He was a potent ruler and a strict disciplinarian who was assassinated soon by his envious enemies.  

8. Nero Claudius Drusus (38-9 BC)

Nero Claudius Drusus - a notable general
Nero Claudius Drusus – a notable general
Source: Wikimedia Common

Nero Claudius Drusus Germanicus or Drusus, the Elder, was a notable general in early Rome. He first commanded a military at the age of 23 and built over 50 forts along the Rhine river. His campaigns in Germania reached Roman troops places they had never seen before. The Romans dedicated statues to him as he resembled Alexander the Great. 

In the 16 BC, he and his reinforcements sent by his brother, Tiberius repelled and defeated the Alpine Tribes. In 13 BC, plans were immediately drawn for the invasion in Germania, hoping to extend the Roman territory to the Elbe River. Before this could begin, the newly acquired province of Gaul needed stability. For the next two years, Drusus tackled many problems there, crunching the poor infrastructure and issuing a proper taxing structure. He also left his stamp on the province as Drusus’s Foot.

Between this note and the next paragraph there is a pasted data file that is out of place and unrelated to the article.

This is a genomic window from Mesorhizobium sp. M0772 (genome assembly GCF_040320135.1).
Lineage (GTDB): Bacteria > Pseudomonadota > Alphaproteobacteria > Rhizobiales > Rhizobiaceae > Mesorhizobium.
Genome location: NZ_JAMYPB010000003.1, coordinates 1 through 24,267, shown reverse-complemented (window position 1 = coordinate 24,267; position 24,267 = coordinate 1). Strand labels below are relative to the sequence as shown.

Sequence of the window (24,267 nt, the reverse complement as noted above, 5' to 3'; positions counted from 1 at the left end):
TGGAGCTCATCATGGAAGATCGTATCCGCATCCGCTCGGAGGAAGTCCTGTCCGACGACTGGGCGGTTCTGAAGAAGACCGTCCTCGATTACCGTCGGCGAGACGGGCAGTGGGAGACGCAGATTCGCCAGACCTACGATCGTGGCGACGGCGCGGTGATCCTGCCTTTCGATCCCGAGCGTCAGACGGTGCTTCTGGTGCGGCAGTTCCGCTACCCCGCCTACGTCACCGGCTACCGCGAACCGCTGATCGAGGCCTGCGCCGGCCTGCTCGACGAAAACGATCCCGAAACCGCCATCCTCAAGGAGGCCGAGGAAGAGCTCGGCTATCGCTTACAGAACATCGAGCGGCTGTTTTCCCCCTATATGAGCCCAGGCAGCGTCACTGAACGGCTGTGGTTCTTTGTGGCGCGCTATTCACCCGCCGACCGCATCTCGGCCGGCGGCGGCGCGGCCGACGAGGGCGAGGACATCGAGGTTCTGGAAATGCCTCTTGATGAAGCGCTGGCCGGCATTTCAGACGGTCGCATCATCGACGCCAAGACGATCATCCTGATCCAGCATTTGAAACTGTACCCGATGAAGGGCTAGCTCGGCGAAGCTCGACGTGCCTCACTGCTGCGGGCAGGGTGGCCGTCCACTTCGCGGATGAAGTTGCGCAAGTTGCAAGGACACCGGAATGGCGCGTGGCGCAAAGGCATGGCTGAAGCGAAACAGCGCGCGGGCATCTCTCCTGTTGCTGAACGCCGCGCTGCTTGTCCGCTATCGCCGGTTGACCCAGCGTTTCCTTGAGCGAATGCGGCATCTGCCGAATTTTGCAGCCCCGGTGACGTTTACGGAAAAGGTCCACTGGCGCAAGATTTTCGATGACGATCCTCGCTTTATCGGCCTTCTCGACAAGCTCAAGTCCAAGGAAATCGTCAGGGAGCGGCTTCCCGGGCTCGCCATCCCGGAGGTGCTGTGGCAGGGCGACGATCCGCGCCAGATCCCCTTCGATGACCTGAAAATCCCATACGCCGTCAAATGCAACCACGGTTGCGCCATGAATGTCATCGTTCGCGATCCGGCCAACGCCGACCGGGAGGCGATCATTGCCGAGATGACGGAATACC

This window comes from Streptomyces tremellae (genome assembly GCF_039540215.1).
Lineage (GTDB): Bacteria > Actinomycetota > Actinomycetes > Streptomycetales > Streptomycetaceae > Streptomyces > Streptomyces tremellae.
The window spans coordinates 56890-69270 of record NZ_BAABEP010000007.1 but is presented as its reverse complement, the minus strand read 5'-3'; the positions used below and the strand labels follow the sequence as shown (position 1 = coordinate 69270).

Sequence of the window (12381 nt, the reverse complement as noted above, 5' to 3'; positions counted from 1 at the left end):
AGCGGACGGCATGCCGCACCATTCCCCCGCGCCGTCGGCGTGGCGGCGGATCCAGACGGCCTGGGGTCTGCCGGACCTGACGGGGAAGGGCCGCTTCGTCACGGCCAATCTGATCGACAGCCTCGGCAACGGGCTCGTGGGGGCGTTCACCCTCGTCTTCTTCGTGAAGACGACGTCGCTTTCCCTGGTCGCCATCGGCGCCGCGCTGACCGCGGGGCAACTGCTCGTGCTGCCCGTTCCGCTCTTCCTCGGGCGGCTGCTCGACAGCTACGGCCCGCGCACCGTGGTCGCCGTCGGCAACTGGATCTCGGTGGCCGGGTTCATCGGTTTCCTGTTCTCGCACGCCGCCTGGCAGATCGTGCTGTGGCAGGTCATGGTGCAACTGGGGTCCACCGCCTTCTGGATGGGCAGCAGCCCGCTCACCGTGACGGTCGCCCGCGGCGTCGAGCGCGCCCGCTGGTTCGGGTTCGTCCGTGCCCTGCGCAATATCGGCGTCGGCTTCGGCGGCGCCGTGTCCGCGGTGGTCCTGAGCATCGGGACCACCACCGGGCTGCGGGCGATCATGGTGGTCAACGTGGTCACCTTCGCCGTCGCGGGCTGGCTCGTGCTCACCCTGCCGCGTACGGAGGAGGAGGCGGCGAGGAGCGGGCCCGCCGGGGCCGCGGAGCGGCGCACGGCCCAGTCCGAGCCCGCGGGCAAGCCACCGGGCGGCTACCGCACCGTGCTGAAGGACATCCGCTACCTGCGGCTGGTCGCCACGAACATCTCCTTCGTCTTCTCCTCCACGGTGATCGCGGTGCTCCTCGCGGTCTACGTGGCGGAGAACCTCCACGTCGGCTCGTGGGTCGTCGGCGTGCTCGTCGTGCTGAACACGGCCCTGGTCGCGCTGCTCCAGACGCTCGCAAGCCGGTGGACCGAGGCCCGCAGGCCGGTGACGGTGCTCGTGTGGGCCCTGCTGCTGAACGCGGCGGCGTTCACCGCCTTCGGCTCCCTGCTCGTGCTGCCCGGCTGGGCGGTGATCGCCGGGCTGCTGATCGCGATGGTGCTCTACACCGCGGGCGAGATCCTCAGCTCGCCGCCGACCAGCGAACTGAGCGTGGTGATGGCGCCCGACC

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As previously stated, the Elbe River was a target to establish as a new frontier, which meant taking the Roman army through hundreds of miles of hostile territory. He set over 50 military bases, bridges and fleets to protect and patrol them. He built six legendary fortresses along the middle Rhine.